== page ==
Peter's Tomb found on the Mount of Olives near Jerusalem.
Catholicism holds that the Pope is the sole successor to the 'supremacy' of
Peter By Jonathan Wynne-Jones, Religious Affairs Correspondent12:01AM GMT 23 Mar
2008106 Comments St Peter's journey to Rome led to the spread of Christianity in
the West and the foundation of Roman Catholicism, so the Church has always
Have your say: Is St Peter part of a conspiracy?
But a new documentary will challenge the link as nothing more than a "conspiracy
of faith". In it, prominent academics accuse the Vatican of misleading the world
over the fate of the man regarded as Jesus Christ's closest disciple. In
allegations likely to spark controversy, they accuse the Church of fabricating a
connection with the apostle to validate giving ultimate power to the papacy.
Catholicism has taught for centuries that Peter was martyred and buried in Rome
and that all popes succeed him, but the documentary will challenge this by
asserting that he never reached the Italian city. Instead, it will accuse the
Church of ignoring the discovery of a tomb in Jerusalem that archaeologists
believe contains the bones of Peter.
Leading theologians said that these views were an "attempt to smear Catholicism"
and criticised Channel 4 for allowing such "outlandish" claims to be broadcast.
They expressed concern that they would appeal to people who are easily persuaded
by conspiracy theories, such as the idea that Jesus had a child with Mary
Magdalene, as proposed in Dan Brown's best-seller The Da Vinci Code.
Dr Robert Beckford, a theology lecturer at Oxford Brookes University, who
presents the documentary, denied that this was an attempt to attack the Catholic
Church. "This is about looking at what the pillars of power are founded on and
examining the scholarship that most Catholics take for granted," he said.
"We found that there is no scientific evidence to support the idea that Peter
was buried in Rome, but yet the rival theory has not got out because it
challenges the Church.
Da Vinci poll shocks Church 17 May 2006
"If you undermine its basis for power you undermine the Church. It's tragic that
the faith gets reduced to manipulating the facts and to one Church trying to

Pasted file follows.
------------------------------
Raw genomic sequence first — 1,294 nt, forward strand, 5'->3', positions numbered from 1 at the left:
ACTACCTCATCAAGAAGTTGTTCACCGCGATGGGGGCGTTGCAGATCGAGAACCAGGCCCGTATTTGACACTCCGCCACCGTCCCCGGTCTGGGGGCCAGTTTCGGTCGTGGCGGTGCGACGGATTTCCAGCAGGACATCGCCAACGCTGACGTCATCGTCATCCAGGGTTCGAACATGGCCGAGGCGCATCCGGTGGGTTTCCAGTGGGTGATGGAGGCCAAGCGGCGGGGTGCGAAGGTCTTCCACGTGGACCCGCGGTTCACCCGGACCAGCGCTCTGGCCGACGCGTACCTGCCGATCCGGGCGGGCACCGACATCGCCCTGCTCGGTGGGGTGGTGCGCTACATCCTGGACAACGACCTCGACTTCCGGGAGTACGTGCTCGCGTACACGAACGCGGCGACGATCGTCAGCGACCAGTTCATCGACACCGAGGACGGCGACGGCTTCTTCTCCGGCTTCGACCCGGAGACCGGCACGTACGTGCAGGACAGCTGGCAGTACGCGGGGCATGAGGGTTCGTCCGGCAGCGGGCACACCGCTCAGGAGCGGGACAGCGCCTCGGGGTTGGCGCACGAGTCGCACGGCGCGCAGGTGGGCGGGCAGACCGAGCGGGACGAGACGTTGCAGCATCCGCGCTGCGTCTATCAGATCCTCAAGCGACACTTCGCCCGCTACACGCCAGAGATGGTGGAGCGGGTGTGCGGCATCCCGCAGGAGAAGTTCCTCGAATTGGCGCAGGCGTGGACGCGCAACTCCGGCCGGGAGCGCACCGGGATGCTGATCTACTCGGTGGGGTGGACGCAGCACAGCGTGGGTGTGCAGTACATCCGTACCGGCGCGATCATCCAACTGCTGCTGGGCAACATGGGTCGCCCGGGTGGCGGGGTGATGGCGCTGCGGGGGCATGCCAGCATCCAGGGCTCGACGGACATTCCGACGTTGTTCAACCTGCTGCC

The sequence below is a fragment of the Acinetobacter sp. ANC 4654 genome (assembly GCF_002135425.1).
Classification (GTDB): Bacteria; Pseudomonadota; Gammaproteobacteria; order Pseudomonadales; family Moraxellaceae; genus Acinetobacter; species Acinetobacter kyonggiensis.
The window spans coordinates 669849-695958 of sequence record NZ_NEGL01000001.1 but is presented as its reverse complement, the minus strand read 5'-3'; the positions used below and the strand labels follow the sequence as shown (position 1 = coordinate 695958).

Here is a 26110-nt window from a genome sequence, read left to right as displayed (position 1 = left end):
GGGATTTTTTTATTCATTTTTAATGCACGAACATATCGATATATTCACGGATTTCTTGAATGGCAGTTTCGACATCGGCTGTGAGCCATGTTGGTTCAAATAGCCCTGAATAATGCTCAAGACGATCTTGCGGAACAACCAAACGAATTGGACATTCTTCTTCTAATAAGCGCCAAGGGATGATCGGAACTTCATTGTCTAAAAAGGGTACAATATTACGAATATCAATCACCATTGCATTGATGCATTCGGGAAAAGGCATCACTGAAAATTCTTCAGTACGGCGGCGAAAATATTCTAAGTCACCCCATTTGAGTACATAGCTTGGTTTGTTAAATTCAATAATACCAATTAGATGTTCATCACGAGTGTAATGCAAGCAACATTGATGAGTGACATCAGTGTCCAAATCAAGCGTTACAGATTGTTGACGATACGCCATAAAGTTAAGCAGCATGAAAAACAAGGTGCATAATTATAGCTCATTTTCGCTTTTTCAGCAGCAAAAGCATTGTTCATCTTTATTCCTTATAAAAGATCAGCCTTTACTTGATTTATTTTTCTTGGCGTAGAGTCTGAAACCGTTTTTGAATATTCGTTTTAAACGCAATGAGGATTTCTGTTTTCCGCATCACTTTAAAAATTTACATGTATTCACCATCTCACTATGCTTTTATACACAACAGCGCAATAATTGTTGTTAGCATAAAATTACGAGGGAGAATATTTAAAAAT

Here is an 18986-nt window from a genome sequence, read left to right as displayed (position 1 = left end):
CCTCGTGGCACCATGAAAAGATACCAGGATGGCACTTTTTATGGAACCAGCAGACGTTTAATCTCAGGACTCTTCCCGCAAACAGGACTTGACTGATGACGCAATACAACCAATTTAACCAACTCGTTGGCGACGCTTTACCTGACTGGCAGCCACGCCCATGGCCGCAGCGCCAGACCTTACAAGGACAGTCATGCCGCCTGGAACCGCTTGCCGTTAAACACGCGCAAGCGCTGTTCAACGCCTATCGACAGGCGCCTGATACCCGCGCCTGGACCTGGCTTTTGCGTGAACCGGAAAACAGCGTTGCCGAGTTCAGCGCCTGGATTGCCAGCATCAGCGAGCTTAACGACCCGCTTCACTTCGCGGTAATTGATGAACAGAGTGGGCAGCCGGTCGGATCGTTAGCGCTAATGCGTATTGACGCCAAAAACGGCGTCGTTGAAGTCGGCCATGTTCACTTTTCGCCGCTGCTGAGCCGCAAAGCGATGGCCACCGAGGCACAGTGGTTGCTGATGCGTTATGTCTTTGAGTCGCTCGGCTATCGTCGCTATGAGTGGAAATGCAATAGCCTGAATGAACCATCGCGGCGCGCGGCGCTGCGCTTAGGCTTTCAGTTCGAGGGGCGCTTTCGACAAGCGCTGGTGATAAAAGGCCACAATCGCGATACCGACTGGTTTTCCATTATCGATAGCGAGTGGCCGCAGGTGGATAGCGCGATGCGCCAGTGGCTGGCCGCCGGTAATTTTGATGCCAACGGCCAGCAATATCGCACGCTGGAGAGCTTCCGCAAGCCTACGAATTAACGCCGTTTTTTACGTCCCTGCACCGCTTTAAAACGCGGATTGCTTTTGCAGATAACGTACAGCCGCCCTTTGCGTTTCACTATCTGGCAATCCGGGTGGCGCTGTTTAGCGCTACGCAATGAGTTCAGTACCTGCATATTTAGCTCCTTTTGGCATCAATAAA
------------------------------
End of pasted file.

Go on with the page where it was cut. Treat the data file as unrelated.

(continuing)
make itself superior to others."
As Christianity spread following the crucifixion of Jesus, it became important
for the new churches to claim a link with the disciples and led the Catholic
Church to establish a connection with St Peter.
Catholics believe the proof that Christ constituted St Peter head of His Church
is found in the two Petrine texts, Matthew 16:17-19, and John 21:15-17. In
Matthew, the office is solemnly promised to the apostle as Jesus addresses him:
"Blessed art thou, Simon Bar-Jona: because flesh and blood hath not revealed it
to thee, but my Father who is in heaven. And I say to thee: That thou art Peter;
and upon this rock I will build my Church, and the gates of hell shall not
prevail against it. And I will give to thee the keys of the kingdom of heaven."
Roman Catholicism holds that the Pope, also known as the Bishop of Rome, is the
sole successor to the "supremacy" or primacy of Peter and is thus the "Vicar of
Christ" for the world.
It is traditionally believed that he was crucified in Rome and buried where the
Basilica of St Peter was later built, beneath the high altar.
In 1939, the Vatican announced that the bones of Peter had been found in Rome
during an archaeological dig. But the documentary casts doubt on this,
questioning why the dig was carried out "in total secrecy", and led by a
"personal friend" of the Pope.
"The Pope's authority over the world's one billion Roman Catholics derives from
the belief that Peter died and was buried here almost 2,000 years ago," said Dr
The documentary, The Secrets of the Twelve Disciples *(Channel 4 today at
5.45pm), suggests it that is much more likely that St Peter was buried in an
ossuary found in Jerusalem with the inscription Shimon Bar Jonah - Simon son of
Jonah - the Hebrew name for Peter.